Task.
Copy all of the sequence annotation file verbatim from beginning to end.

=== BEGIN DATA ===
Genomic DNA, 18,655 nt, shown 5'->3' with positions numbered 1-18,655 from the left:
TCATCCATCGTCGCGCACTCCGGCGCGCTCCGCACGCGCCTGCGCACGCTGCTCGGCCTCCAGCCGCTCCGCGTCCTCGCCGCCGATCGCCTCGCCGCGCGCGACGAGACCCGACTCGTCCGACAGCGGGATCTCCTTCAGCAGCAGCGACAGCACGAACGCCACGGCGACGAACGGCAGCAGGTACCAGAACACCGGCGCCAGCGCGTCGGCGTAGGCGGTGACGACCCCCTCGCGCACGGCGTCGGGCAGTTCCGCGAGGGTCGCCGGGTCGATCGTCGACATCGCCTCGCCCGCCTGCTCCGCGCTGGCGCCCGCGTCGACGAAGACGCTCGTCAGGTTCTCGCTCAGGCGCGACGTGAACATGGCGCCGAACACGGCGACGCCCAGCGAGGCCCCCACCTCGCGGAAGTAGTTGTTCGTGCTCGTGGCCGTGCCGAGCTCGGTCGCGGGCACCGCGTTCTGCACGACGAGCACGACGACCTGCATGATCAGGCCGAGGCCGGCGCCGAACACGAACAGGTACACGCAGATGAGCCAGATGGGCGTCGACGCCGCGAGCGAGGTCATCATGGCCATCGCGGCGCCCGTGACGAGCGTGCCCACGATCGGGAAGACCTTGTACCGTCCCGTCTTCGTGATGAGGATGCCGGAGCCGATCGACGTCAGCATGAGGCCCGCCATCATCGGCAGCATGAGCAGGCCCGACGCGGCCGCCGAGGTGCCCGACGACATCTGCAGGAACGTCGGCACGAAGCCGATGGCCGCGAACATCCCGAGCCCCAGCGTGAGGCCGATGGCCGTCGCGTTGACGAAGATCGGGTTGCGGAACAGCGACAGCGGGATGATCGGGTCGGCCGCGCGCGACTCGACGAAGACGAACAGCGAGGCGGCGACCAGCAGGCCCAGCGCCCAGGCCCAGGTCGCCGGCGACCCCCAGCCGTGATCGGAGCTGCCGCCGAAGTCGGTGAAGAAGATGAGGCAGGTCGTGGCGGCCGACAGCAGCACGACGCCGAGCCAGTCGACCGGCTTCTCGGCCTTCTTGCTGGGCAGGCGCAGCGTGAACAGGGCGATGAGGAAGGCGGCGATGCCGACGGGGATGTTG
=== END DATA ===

Genomic DNA, 18,655 nt, shown 5'->3' with positions numbered 1-18,655 from the left:
TCATCCATCGTCGCGCACTCCGGCGCGCTCCGCACGCGCCTGCGCACGCTGCTCGGCCTCCAGCCGCTCCGCGTCCTCGCCGCCGATCGCCTCGCCGCGCGCGACGAGACCCGACTCGTCCGACAGCGGGATCTCCTTCAGCAGCAGCGACAGCACGAACGCCACGGCGACGAACGGCAGCAGGTACCAGAACACCGGCGCCAGCGCGTCGGCGTAGGCGGTGACGACCCCCTCGCGCACGGCGTCGGGCAGTTCCGCGAGGGTCGCCGGGTCGATCGTCGACATCGCCTCGCCCGCCTGCTCCGCGCTGGCGCCCGCGTCGACGAAGACGCTCGTCAGGTTCTCGCTCAGGCGCGACGTGAACATGGCGCCGAACACGGCGACGCCCAGCGAGGCCCCCACCTCGCGGAAGTAGTTGTTCGTGCTCGTGGCCGTGCCGAGCTCGGTCGCGGGCACCGCGTTCTGCACGACGAGCACGACGACCTGCATGATCAGGCCGAGGCCGGCGCCGAACACGAACAGGTACACGCAGATGAGCCAGATGGGCGTCGACGCCGCGAGCGAGGTCATCATGGCCATCGCGGCGCCCGTGACGAGCGTGCCCACGATCGGGAAGACCTTGTACCGTCCCGTCTTCGTGATGAGGATGCCGGAGCCGATCGACGTCAGCATGAGGCCCGCCATCATCGGCAGCATGAGCAGGCCCGACGCGGCCGCCGAGGTGCCCGACGACATCTGCAGGAACGTCGGCACGAAGCCGATGGCCGCGAACATCCCGAGCCCCAGCGTGAGGCCGATGGCCGTCGCGTTGACGAAGATCGGGTTGCGGAACAGCGACAGCGGGATGATCGGGTCGGCCGCGCGCGACTCGACGAAGACGAACAGCGAGGCGGCGACCAGCAGGCCCAGCGCCCAGGCCCAGGTCGCCGGCGACCCCCAGCCGTGATCGGAGCTGCCGCCGAAGTCGGTGAAGAAGATGAGGCAGGTCGTGGCGGCCGACAGCAGCACGACGCCGAGCCAGTCGACCGGCTTCTCGGCCTTCTTGCTGGGCAGGCGCAGCGTGAACAGGGCGATGAGGAAGGCGGCGATGCCGACGGGGATGTTG